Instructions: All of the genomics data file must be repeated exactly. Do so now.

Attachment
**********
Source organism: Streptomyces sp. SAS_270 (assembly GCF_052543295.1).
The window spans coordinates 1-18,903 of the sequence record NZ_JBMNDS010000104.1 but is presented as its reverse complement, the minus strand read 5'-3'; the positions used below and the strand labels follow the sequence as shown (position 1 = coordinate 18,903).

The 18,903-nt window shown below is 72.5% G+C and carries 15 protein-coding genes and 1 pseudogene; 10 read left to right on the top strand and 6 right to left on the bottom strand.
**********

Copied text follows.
Source organism: Streptomyces sp. SAS_270 (assembly GCF_052543295.1).
The window spans coordinates 1-18,903 of the sequence record NZ_JBMNDS010000104.1 but is presented as its reverse complement, the minus strand read 5'-3'; the positions used below and the strand labels follow the sequence as shown (position 1 = coordinate 18,903).

The 18,903-nt window shown below is 72.5% G+C and carries 15 protein-coding genes and 1 pseudogene; 10 read left to right on the top strand and 6 right to left on the bottom strand.